Grey-sided Thrush, Hume’s Treecreeper, Banded Bay Cuckoo, Doi Inthanon, February 23rd-25th

The ever-beautiful Vachirathan Waterfall at Km 20.5 on Doi Inthanon - even in the dry season it probably qualifies as one of the more impressive waterfalls in Thailand.
The ever-beautiful Vachirathan Waterfall at Km 20.5 on Doi Inthanon – even in the dry season it probably qualifies as one of the more impressive waterfalls in Thailand.

Nine years after my first visit to Doi Inthanon, this flagship site for birding in Thailand still has the power to deliver a lifer or three. It’s an impressive national park, notable for not only containing Thailand’s highest mountain (altitude 2,565m), but also providing some extremely varied and interesting birding across a number of altitudes and habitat types.

I spent an afternoon, a full day, and a final morning here, varying my birding locations in order to maximise my chances of seeing as many year ticks as possible.

Base camp of operations was – as usual – Mr Daeng’s excellent B+B, a few hundred yards along from the Doi Inthanon visitor center at approximately Km 31. Mr Daeng’s place goes from strength to strength, with the food getting better with every visit – and the rooms still priced at a very reasonable 500 baht per night.

I saw about 80 species on the mountain, a slightly lower total than previous visits, but this one was by far my best in terms of quality.

A short breakdown of the bird areas I visited this time:

Km 13: a dry and very hot area of deciduous forest, often seeming quite birdless but several key species are here.

Km 20.5: Vachirathan Waterfall, the largest falls in the park and worth a look for redstarts and forktails.

Km 24: Sirithan Waterfall, much less visited than Vachirathan and another spot worth trying for river species.

Km 30: Siriphun Waterfall, campsite, and the hills beyond – a side road through the village of Khun Klang leads to several good birding areas.

Km 34.5: excellent trail through broadleaved evergreen forest and bamboo.

Km 37.5: pristine evergreen forest, tough birding but some good species are in here. Also a roadside stakeout for several retiring species attracted to photographer’s bait.

Km 45-47: roadside good for warblers, sunbirds etc.

Km 47: the summit and Ang Ka nature trail/boardwalk, a unique (in Thailand) Himalayan sphagnum bog, good for many of Doi Inthanon’s special birds.

A thick carpet of fallen leaves at the deciduous forest at Km 13. This site gets very hot from about 9am onwards and is best visited in the very early morning.
A thick carpet of fallen leaves at the deciduous forest at Km 13. This site gets very hot from about 9.00am onwards and is best visited in the very early morning.

Highlights:

  • Grey Nightjar – one over the road at dawn at approximately Km 44.
  • Black-tailed Crake – heard on successive evenings at the campsite marsh but not seen (therefore not included on my list).
  • Grey-sided Thrush – excellent views of a male at the summit marsh.
  • Dark-sided Thrush – at least four birds at the summit marsh early morning.
  • Rufous-throated Partridge – just one at the summit marsh.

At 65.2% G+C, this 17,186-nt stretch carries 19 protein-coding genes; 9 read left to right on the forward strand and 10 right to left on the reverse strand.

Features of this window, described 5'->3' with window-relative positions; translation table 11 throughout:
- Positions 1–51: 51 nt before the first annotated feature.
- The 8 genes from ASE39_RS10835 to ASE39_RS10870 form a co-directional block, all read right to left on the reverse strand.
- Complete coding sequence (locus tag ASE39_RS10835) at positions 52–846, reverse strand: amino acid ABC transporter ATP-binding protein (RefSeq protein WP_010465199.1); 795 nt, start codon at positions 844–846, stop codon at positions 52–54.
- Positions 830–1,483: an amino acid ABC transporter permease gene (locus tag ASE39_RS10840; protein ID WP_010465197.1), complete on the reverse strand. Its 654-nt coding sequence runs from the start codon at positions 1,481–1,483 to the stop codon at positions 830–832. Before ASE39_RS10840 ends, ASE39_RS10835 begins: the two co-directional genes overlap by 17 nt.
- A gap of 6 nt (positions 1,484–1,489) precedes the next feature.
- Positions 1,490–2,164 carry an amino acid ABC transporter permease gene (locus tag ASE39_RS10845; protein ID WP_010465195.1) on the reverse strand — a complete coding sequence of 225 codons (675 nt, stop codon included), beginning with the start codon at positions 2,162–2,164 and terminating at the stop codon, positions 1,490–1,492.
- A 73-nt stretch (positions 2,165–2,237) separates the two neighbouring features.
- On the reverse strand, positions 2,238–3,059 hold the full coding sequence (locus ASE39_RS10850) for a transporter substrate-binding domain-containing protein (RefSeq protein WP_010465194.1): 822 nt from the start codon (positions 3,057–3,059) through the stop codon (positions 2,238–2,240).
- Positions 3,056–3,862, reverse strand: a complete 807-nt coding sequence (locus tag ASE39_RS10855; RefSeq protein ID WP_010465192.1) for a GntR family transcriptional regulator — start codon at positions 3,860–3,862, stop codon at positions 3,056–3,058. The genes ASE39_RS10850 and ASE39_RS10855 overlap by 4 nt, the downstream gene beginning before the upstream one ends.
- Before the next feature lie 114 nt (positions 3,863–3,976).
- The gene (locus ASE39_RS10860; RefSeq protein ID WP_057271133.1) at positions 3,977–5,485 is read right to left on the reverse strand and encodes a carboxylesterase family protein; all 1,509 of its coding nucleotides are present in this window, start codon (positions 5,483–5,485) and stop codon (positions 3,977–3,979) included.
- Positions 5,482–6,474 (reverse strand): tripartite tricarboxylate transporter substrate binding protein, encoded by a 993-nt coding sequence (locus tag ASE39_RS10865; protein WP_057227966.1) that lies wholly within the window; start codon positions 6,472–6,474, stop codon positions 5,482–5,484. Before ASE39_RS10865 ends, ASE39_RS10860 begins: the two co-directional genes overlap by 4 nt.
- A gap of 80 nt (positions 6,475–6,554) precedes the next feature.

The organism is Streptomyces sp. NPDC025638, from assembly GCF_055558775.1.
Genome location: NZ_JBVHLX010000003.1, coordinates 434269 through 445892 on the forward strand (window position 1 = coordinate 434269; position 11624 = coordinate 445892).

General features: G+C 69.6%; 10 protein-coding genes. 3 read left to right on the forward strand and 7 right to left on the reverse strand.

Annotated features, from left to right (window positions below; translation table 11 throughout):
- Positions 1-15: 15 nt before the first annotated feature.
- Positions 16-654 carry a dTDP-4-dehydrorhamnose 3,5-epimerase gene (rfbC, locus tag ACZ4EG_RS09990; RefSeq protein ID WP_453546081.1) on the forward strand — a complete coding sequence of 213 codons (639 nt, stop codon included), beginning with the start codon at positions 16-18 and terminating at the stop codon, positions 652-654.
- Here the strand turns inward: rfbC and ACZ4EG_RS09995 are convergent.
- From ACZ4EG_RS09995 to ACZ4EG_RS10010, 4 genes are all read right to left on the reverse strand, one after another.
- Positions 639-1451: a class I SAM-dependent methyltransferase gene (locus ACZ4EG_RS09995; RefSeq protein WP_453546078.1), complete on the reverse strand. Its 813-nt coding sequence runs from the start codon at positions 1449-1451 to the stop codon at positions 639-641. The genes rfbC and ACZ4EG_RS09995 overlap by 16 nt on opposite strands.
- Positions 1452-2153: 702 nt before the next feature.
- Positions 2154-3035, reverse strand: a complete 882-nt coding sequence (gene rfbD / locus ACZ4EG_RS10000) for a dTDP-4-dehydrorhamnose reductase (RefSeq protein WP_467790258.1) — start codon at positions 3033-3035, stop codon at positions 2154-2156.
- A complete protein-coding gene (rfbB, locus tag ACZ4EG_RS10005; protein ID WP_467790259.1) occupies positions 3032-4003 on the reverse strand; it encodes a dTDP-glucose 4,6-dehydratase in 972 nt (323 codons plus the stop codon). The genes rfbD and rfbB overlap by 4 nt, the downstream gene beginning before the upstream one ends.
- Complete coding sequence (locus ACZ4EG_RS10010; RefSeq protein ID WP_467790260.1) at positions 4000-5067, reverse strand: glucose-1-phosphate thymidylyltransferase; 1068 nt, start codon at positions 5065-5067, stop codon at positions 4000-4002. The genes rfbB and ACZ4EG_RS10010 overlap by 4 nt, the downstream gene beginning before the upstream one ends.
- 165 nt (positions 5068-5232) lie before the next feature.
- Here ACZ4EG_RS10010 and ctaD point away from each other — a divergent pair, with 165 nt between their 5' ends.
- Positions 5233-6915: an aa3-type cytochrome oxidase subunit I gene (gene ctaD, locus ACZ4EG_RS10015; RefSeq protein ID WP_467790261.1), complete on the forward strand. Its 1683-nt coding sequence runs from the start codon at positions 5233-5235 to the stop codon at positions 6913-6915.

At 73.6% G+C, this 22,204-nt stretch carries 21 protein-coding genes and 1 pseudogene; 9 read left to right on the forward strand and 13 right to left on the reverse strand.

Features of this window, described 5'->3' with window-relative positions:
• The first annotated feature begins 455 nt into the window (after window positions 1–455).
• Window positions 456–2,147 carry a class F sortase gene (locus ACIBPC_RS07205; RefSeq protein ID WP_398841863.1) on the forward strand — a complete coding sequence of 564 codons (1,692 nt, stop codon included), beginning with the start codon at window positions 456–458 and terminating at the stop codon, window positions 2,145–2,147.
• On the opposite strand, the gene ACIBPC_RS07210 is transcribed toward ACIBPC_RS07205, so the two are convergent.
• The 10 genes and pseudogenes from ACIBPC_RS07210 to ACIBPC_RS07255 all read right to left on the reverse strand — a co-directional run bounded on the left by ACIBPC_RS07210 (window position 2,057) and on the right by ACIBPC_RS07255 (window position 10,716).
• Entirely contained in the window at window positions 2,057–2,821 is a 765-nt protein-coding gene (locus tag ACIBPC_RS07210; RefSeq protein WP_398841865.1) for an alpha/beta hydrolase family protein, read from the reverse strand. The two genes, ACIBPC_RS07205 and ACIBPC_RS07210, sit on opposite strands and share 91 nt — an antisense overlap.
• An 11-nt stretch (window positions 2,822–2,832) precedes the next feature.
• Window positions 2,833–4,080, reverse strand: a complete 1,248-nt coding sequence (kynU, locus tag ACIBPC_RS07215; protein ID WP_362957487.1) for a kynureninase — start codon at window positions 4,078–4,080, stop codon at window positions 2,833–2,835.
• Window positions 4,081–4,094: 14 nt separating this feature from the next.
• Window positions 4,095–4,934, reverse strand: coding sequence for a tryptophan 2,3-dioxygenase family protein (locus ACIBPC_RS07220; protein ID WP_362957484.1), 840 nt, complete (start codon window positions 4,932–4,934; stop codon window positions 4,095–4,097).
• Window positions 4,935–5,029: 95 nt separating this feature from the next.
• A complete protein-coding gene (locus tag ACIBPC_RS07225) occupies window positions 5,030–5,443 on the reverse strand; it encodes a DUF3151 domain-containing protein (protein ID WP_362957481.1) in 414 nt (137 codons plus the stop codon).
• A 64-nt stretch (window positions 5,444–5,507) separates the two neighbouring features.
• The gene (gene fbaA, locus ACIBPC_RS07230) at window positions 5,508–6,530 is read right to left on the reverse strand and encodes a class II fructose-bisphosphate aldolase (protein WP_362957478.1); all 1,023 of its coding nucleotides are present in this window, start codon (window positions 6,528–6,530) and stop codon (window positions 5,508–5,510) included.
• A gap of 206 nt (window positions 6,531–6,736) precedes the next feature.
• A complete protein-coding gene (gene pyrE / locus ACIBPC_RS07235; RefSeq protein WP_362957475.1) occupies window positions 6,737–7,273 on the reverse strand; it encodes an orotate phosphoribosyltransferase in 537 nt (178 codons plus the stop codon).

• White-browed Shortwing – three males seen at the summit marsh, plus a female at the roadside at Km 37.5.
  • Lesser Shortwing – female behind Mr Daeng’s.
  • Hume’s Treecreeper – pair at Km 34.5.
  • Banded Bay Cuckoo – a pair showing very well in a bare tree at Siriphun Waterfall, the male in full song.
  • Black-headed Woodpecker – at least 5 at Km 13
  • Blossom-headed Parakeet – one at Km 13
  • Rosy Minivet – pair at Sirithan Waterfall.
  • White-capped Water Redstart – one at Siriphun Waterfall, a real stunner.
  • White-headed Bulbul – several along roadside, on Khun Wang road 6.5km from the intersection.
  • Blue-throated Blue Flycatcher – a real surprise was a pair showing extremely well along the steps to the Sirithan Waterfall, the male in full song.
  • Snowy-browed Flycatcher – three males along roadside between Km 46 and Km 47.
  • Small Niltava – female by the roadside at Km 37.5.
  • Large Niltava – several at Km 34.5
  • Pygmy Wren-Babbler – pair at the summit marsh.
  • Slaty-bellied Tesia – abundant along the Km 37.5 trail but hard to see, one eventually showed fairly well.
  • Ashy-throated Warbler – common at the summit, isolated population on Doi Inthanon is the only one in Thailand.
  • Blyth’s Leaf Warbler – several at the summit marsh, to my knowledge the only place in Thailand where this subtle species can be seen.
  • Two-barred Warbler – one at Km 34.5.
  • Siberian Blue Robin – male behind Mr Daeng’s.
  • Ashy Woodpigeon – at least four between Km 45 and Km 47.
  • Wedge-tailed Green Pigeon – one at Sirithan Waterfall, and one at Km 34.5 trail on successive afternoons.
  • Common Rosefinch – five at the summit marsh.

Lifers: Grey-sided Thrush, Hume’s Treecreeper, Banded Bay Cuckoo (total 1,808).

2015 Year List Total: 409

Blue Whistling Thrush at Doi Inthanon summit. This is the yellow-billed race, a common winter visitor to the area.
Blue Whistling Thrush at Doi Inthanon summit. This individual is of the yellow-billed race, a common winter visitor to the area – the dark-billed resident race is less often seen but is also present here.
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